WASHINGTON: Calling the Taliban-linked Haqqani network a "common enemy", the US has made it clear to Pakistan that both countries have to work together to deal with the dreaded terror outfit responsible for attacks on coalition forces based in Afghanistan.
Stating this, Defence Secretary Leon Panetta said Pakistan too has been a victim of terrorism and cited the recent killing of 17 Pakistani soldiers by the Tehrik-e-Taliban Pakistan (TTP).
"They lost 17 Pakistanis on a patrol to the TTP. And so every day they too are the victims of terrorism," he noted.
"So we have a common enemy. It would make sense if we could work together to confront that common enemy," Panetta told reporters at Pentagon yesterday, responding to a question on the Haqqani network.
It is in the interest of Islamabad as well to take action against the Haqqani network, he said.
"I think he (General John Allen, Commander of US and NATO forces in Afghanistan) got a receptivity from (Pakistan army chief) General (Ashfaq Pervez) Kayani that he understood the concern," he said.
On closure of the NATO supply routes by Pakistan, Panetta said the US continues to have discussions with Islamabad on reopening of the ground lines of communication (GLOCs).
"There continue to be discussions in this area. We continue to have a line of communications with the Pakistanis to try to see if we can take steps to reopen the GLOCs. And you know, the good news is that there continue to be those discussions," Panetta said.
"There still are some tough issues to try to resolve. But, you know, I think the important thing right now is that both sides, in good faith, keep working to see if we can resolve this," he said.
ISLAMABAD: Pakistan and the US are working on a "package deal" that will cover key irritants in bilateral relations, including the issue of reopening NATO supply routes to Afghanistan and American drone strikes in the tribal belt.
The two sides are discussing a new mechanism that might end US drone strikes in the tribal regions bordering Afghanistan, an unnamed top government official was quoted as saying by the media here.
"The two sides have covered some ground towards finding alternatives to missile attacks by the CIA's remotely piloted aircraft," said the official, who is a participant in talks with the US.
The US has agreed to explore other options after Pakistan made it clear that drone strikes were unacceptable, he said.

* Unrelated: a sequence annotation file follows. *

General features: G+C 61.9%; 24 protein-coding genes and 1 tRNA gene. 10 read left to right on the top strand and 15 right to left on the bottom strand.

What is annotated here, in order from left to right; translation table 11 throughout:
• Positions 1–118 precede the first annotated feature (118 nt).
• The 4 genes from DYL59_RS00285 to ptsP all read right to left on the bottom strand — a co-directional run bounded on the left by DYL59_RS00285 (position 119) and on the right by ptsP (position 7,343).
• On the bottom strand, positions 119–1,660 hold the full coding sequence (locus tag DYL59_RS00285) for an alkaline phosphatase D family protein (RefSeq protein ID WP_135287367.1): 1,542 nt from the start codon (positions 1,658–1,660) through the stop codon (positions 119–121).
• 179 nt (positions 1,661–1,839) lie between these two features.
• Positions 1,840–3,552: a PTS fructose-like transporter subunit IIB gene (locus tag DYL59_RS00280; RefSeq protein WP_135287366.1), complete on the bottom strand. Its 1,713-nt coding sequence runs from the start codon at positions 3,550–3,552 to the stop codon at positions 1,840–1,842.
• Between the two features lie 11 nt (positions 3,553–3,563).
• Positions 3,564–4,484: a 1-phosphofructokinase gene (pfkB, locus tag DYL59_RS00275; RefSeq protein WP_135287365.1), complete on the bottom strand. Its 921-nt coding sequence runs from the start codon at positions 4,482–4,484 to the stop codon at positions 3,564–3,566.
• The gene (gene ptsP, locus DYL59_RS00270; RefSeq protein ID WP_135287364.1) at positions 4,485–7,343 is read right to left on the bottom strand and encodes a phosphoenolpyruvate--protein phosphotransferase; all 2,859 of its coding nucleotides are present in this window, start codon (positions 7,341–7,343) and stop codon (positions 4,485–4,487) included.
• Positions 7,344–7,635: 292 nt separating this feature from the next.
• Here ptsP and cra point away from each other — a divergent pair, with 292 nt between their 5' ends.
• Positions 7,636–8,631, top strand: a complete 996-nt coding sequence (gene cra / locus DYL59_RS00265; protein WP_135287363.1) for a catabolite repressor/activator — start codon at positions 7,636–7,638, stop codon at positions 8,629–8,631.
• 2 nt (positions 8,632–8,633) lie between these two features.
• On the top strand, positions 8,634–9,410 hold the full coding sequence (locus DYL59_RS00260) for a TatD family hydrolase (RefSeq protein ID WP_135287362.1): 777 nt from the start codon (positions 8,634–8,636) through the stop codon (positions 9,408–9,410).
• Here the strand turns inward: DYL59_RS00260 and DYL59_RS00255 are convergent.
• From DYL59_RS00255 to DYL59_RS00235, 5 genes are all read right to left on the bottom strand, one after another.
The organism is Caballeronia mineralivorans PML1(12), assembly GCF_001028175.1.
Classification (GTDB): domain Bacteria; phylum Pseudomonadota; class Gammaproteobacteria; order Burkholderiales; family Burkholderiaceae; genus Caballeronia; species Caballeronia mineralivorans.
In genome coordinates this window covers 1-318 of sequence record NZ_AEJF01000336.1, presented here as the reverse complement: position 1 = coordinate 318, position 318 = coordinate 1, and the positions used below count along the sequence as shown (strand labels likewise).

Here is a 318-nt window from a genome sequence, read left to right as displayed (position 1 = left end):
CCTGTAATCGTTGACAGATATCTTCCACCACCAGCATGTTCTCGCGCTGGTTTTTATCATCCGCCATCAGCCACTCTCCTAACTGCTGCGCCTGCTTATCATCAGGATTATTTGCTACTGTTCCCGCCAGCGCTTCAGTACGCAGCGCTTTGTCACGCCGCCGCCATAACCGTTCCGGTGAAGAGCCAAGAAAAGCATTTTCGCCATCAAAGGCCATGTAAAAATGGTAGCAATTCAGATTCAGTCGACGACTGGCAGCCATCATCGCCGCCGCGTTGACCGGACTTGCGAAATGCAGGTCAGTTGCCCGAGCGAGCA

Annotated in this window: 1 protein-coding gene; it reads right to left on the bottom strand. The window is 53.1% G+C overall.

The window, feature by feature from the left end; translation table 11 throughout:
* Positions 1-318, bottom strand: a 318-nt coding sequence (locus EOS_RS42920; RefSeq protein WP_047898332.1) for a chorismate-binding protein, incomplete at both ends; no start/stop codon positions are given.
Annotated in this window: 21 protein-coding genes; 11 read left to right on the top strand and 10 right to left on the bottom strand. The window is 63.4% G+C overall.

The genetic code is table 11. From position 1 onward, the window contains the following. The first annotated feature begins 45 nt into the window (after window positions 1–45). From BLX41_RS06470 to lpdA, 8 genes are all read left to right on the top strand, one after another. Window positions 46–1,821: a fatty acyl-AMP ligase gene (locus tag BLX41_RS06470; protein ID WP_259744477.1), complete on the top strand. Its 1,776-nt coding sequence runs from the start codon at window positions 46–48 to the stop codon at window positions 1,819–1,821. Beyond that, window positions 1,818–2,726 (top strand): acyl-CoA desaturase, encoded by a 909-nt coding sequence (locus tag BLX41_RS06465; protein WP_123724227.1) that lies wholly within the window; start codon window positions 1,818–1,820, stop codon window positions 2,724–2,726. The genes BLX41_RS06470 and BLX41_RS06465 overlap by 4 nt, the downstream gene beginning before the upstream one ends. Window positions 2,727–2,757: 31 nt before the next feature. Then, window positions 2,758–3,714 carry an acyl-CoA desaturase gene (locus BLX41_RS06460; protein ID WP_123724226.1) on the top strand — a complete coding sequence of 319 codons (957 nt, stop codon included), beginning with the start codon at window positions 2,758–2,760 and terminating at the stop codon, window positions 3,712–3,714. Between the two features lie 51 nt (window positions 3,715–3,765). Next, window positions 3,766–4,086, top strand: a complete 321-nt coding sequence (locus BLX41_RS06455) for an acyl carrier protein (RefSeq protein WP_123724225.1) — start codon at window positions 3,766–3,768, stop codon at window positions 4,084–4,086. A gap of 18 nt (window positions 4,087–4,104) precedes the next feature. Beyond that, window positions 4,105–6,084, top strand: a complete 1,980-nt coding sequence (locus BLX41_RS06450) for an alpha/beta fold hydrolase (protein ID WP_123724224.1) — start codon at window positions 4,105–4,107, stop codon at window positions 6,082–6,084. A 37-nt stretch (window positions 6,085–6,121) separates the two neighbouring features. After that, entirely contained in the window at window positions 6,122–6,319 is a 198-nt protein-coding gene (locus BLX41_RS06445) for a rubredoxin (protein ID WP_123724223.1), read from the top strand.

The official did not give any timeframe for talks on the drone campaign or say what alternatives the two sides were considering in place of the spy planes, which the US has described as a key element in its campaign against Taliban and al-Qaeda elements in the tribal belt.
In the past, Pakistan has suggested using its own F-16 fighters as an alternative to the CIA-operated drones but the US turned this down due to fears of extensive collateral damage that could be caused by the more powerful munitions of the combat jets, diplomatic sources told PTI.
During yesterday's briefing, the official further told a select group of Pakistani journalists that Pakistan and the US were mulling the option of some sort of a joint statement to address Islamabad's demand for an apology for the cross-border NATO air strike that killed 24 Pakistani soldiers in November last year.
Pakistan closed the supply lines after the NATO attack and the country's top leadership has linked the reopening of the routes to an apology from the US.
The American administration has expressed regrets for the incident several times but has ruled out an apology.
The official said significant progress has been made on several issues linked to the NATO supply lines and that the two sides were close to finalising a mechanism to ensure that incidents like the NATO air strike did not occur in future.
He confirmed that the issue of an apology was the main stumbling block in reopening the routes.
Once key issues between Pakistan and the US are resolved, they can move forward towards the common goal of restoring peace in Afghanistan, the official said.